The Odessa City Council appointed Michael Marrero as interim city manager on Tuesday, elevating the deputy of former city manager Richard Morton to his spot a week after firing the top administrator.
The vote, during a specially called meeting, was unanimous. The City Council also approved spending $233,220.65 to settle an employment agreement with Morton that includes a year’s salary, retirement and longevity pay. Morton will also receive health benefits.
The City Council did not discuss Morton’s removal on Tuesday or the furor it created, including an outcry at the Sept. 12 meeting where it happened and public calls for the removal of the three officials who voted to sack Morton: District 1 Councilman Malcolm Hamilton, District 3 Councilwoman Barbara Graff and District 5 Councilman Filiberto Gonzales.
As top deputy, Marrero managed departments of the city that deal directly with the public apart from fire and police services. Those include parks, public works, code enforcement and planning and zoning. The role already enabled Marrero to sign city checks and contracts.
But it’s the top post that oversees it all, handles policy decisions and works closest with the City Council. Another assistant city manager, Konrad Hildebrandt, focuses on internal city functions like finance and risk management.
Marrero has worked for the city for two decades, spending more than six years in the city manager’s office. He said he has already met with department heads and begun work on major efforts that Morton spearheaded such as downtown redevelopment and shoring up a better water supply.
“Everybody is eager to start moving forward,” Marrero said. “Everybody continues to do their job, everybody understands their role in the organization and everybody is here to serve the citizens of Odessa.”
Morton served as city manager for more than 15 years — more than twice as long as the industry standard (The average tenure for city managers nationally is about seven years, according to a 2012 survey by the International City/County Management Association).
Marrero said he may tap another city official to share some management duties before a permanent city manager is appointed.
Marrero said he had already met with Sondra and Toby Eoff, the private investors in the roughly $80 million downtown hotel and conference center backed by the city, to assure them of the city’s commitment to downtown development.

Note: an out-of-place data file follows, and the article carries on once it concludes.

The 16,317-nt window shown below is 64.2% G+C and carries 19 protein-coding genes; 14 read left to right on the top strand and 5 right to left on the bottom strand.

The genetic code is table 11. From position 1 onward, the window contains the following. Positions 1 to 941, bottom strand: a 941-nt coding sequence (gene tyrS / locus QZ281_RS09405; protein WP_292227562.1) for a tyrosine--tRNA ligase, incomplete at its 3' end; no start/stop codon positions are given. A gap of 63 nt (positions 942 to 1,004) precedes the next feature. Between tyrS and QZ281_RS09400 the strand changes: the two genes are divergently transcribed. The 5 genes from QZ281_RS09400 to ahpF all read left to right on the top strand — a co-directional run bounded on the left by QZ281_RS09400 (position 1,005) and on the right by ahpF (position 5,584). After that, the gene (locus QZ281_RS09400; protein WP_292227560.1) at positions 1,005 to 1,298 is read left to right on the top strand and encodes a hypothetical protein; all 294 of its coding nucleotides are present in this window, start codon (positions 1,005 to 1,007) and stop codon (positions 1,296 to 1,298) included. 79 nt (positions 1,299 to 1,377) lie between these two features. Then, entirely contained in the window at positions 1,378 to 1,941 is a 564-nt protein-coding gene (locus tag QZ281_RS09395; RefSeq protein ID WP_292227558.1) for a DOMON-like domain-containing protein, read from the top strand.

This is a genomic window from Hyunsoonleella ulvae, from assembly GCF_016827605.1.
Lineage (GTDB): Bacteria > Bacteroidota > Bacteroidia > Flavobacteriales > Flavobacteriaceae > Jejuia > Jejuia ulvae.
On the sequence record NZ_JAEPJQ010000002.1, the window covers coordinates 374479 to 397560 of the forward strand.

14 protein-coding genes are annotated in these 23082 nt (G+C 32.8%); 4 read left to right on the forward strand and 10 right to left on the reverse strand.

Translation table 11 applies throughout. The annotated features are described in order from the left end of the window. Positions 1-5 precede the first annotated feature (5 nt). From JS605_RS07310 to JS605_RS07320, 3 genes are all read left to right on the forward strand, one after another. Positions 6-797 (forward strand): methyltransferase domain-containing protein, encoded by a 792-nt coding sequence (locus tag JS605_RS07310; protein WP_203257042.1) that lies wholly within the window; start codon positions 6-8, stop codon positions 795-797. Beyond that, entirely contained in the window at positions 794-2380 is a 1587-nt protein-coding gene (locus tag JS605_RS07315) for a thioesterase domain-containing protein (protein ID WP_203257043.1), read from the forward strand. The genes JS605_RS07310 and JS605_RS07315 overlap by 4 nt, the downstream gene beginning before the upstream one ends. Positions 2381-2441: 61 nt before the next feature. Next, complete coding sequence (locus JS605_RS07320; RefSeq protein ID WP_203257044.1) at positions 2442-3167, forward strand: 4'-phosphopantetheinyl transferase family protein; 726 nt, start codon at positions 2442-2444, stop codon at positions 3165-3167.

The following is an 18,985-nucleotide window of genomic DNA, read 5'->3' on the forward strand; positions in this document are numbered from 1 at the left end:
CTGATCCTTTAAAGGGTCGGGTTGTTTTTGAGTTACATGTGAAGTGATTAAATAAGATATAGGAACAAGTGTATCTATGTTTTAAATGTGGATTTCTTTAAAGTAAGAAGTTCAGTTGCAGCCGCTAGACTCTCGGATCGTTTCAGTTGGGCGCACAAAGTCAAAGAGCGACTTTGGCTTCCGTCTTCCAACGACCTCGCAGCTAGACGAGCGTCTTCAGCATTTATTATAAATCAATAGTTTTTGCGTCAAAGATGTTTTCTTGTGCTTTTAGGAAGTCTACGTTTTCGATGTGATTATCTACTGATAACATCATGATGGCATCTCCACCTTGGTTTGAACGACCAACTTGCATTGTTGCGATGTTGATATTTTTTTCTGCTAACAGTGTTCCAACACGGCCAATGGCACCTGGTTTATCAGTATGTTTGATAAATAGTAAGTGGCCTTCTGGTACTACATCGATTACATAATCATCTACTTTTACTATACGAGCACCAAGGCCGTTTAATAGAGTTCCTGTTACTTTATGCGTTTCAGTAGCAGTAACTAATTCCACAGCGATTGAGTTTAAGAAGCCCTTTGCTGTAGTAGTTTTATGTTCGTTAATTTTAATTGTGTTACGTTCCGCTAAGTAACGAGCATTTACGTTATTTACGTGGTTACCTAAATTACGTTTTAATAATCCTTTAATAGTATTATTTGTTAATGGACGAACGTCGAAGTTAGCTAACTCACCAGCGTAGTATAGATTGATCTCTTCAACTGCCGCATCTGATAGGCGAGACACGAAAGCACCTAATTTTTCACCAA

The Eoffs had opposed Morton’s ouster, describing him as playing a critical role in the efforts downtown.
“Luckily I’ve been involved in most every aspect of downtown, so I’m really familiar with what’s happening there,” Marrero said.
Marrero said he also met with representatives of Republic Water Company of Texas, which seeks to sell Odessa a new water supply after securing a permit to export water from the Fort Stockton area this summer.
Another decision Marrero will face is the appointment of a new fire chief, after Chief Roger Boyd retired in July. Marrero said he wants to wait at least until the beginning of the fiscal year on Oct. 1 before filling the post.
The interim manager said he wants to make sure major infrastructure projects underway such as road improvements continue as planned.
Mayor David Turner has said he preferred to wait six months or so to appoint a permanent replacement for Morton, allowing time “to let things calm down.”
Marrero said his ambition is to become a city manager and that the interim job is a sort of audition.
“This is the sort of work I’ve geared my career to,” Marrero said. “Ultimately I would like to be a city manager somewhere.”
The native Odessan said “obviously this is home for me” but stopped short of declaring his intent to apply.
“At some point…they’ll make a decision on what they want to do on a permanent basis,” Marrero said. “And I’ll make that determination at that time.”